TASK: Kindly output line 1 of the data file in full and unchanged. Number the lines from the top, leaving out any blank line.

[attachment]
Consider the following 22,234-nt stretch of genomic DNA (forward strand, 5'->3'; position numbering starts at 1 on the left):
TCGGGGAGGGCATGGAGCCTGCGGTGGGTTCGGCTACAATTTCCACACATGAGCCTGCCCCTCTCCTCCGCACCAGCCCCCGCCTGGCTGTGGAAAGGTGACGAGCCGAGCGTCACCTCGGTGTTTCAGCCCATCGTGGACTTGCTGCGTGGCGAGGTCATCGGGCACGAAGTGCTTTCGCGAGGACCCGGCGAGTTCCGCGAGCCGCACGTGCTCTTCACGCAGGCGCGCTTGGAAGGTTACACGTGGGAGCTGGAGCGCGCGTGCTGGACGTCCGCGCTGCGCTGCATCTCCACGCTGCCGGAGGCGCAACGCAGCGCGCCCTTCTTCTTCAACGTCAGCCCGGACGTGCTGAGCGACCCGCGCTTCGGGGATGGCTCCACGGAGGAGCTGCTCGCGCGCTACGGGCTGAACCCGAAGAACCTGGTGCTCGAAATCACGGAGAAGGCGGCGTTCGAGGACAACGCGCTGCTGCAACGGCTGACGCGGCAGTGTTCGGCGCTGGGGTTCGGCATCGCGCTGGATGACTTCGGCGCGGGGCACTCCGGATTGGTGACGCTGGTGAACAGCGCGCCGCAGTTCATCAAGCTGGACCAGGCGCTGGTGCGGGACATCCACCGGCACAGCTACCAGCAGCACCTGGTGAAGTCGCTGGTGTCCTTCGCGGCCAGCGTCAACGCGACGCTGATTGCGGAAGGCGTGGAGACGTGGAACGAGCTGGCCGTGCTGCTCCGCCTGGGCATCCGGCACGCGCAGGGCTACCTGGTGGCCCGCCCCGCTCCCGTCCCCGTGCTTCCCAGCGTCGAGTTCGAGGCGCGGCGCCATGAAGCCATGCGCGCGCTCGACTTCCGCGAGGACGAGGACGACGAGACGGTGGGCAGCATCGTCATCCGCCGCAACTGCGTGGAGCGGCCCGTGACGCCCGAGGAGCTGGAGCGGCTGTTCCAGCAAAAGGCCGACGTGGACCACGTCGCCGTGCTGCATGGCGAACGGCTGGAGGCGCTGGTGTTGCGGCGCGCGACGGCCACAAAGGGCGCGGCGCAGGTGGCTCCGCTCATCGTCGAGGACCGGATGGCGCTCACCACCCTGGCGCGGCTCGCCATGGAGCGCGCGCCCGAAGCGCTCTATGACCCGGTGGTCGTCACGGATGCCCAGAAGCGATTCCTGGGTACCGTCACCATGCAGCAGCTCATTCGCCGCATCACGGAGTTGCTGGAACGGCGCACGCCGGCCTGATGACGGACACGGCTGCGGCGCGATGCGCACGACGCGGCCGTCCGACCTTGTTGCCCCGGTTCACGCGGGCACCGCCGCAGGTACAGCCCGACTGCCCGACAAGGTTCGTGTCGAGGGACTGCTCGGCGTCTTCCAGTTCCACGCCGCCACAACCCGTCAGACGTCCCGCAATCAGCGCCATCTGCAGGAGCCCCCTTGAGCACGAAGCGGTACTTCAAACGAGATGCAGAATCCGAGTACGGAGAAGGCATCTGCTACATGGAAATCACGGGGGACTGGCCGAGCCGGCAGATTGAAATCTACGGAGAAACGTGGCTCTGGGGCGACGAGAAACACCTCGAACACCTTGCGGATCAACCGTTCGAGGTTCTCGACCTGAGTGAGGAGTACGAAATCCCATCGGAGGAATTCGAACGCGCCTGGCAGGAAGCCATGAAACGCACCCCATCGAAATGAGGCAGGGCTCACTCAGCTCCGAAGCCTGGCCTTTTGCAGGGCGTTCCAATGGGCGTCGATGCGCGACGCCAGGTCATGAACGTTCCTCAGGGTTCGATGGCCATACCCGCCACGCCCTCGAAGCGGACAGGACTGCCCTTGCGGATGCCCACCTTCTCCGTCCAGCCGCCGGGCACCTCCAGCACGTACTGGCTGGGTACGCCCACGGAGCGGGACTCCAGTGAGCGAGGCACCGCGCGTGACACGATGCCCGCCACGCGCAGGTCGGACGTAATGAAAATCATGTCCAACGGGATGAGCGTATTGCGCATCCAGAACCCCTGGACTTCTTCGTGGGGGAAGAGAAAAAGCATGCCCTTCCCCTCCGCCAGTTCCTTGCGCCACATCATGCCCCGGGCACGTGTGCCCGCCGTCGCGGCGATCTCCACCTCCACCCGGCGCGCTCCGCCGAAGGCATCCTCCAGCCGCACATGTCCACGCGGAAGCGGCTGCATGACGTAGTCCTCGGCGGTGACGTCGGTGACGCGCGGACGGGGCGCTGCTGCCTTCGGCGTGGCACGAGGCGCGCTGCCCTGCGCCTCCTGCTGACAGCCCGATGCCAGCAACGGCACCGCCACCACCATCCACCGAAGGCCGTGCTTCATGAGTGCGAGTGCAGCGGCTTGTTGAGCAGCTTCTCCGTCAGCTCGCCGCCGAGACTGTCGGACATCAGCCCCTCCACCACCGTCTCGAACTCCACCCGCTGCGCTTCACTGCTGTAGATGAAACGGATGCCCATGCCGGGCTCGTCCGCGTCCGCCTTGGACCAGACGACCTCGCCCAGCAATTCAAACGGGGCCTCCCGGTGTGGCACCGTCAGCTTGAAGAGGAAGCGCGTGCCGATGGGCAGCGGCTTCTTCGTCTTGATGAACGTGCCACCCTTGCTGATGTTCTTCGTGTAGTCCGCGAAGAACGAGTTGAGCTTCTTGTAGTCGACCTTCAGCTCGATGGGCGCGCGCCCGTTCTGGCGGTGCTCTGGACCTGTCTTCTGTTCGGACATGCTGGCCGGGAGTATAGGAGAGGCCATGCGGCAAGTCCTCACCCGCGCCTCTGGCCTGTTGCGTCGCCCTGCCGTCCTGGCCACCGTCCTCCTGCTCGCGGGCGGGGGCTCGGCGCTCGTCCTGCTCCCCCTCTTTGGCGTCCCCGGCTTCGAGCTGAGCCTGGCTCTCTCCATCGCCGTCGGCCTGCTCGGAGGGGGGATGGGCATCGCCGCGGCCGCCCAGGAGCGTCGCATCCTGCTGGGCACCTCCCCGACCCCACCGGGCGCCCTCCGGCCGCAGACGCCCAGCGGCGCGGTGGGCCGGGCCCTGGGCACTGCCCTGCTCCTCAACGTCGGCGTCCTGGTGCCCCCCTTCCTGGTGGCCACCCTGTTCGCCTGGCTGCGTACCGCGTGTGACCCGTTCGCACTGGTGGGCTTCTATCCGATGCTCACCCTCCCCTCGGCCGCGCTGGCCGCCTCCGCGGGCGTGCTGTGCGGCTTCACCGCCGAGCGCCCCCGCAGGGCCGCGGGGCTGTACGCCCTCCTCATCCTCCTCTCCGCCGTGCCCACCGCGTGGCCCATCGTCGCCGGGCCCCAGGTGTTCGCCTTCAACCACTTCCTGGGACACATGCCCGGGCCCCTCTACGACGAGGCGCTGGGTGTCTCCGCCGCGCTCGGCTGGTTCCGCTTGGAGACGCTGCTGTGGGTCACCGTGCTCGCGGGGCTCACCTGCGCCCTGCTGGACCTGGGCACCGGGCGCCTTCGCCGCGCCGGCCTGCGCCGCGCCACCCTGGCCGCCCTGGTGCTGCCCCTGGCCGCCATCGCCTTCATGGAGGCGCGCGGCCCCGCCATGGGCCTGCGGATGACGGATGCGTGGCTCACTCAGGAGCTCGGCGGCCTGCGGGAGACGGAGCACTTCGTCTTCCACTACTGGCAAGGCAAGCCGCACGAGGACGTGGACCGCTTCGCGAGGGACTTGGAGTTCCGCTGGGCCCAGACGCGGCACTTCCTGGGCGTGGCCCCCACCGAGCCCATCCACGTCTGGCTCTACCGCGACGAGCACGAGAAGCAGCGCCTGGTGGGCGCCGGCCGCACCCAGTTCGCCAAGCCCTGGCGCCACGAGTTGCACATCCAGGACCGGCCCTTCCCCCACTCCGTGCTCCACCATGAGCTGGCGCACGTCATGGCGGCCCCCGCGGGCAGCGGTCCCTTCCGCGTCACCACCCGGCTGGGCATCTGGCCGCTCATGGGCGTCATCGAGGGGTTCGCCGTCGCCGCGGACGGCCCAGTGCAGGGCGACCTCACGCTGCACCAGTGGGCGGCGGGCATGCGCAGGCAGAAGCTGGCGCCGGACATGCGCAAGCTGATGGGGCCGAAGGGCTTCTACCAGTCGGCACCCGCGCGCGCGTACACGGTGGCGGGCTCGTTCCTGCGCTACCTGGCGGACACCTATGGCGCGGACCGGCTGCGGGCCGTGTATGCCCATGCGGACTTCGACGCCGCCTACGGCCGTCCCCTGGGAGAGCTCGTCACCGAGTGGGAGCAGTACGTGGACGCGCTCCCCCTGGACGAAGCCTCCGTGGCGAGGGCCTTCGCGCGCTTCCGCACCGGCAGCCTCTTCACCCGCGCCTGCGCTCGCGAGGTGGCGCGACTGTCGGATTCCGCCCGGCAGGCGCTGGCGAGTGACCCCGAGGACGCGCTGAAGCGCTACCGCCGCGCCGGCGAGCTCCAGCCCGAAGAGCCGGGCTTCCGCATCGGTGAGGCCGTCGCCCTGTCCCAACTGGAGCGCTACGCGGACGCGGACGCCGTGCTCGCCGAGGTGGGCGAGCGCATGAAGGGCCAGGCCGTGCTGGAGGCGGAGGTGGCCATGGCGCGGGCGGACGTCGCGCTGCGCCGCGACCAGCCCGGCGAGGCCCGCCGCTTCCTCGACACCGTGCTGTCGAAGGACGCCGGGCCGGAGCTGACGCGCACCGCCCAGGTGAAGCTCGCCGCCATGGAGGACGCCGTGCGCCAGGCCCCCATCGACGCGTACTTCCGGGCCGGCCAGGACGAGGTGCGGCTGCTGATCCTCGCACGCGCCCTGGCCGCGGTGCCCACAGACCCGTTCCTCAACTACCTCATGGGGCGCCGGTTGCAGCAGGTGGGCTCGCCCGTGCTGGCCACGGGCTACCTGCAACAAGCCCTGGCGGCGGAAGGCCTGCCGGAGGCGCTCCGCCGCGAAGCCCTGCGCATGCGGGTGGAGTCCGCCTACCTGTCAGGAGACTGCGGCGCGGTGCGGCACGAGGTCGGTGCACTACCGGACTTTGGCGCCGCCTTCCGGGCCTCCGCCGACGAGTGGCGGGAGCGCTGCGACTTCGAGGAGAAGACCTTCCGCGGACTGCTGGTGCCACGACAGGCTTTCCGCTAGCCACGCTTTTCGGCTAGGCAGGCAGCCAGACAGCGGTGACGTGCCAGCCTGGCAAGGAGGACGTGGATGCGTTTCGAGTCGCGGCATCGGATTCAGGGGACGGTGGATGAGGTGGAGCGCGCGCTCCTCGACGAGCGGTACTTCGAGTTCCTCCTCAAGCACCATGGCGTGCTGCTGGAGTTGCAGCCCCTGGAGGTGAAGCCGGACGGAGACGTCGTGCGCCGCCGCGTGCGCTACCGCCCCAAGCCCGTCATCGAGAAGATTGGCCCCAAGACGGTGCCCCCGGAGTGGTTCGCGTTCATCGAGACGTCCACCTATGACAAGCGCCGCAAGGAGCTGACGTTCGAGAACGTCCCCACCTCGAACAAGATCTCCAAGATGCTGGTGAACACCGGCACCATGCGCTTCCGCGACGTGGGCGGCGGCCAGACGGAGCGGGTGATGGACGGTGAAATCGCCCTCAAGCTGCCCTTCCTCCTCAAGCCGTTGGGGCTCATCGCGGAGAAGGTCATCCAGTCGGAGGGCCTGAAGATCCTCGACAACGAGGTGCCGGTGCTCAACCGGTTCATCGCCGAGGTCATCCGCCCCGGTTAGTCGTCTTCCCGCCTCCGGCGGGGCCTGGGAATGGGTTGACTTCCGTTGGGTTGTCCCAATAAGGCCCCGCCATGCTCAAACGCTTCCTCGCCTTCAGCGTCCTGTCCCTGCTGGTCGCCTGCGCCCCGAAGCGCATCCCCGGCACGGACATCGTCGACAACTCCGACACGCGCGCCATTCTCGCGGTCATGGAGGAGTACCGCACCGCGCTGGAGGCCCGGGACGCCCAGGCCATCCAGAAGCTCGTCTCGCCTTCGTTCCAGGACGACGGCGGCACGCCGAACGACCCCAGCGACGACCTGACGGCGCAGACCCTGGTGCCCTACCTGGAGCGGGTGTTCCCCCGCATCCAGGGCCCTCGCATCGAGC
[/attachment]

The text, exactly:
Consider the following 22,234-nt stretch of genomic DNA (forward strand, 5'->3'; position numbering starts at 1 on the left):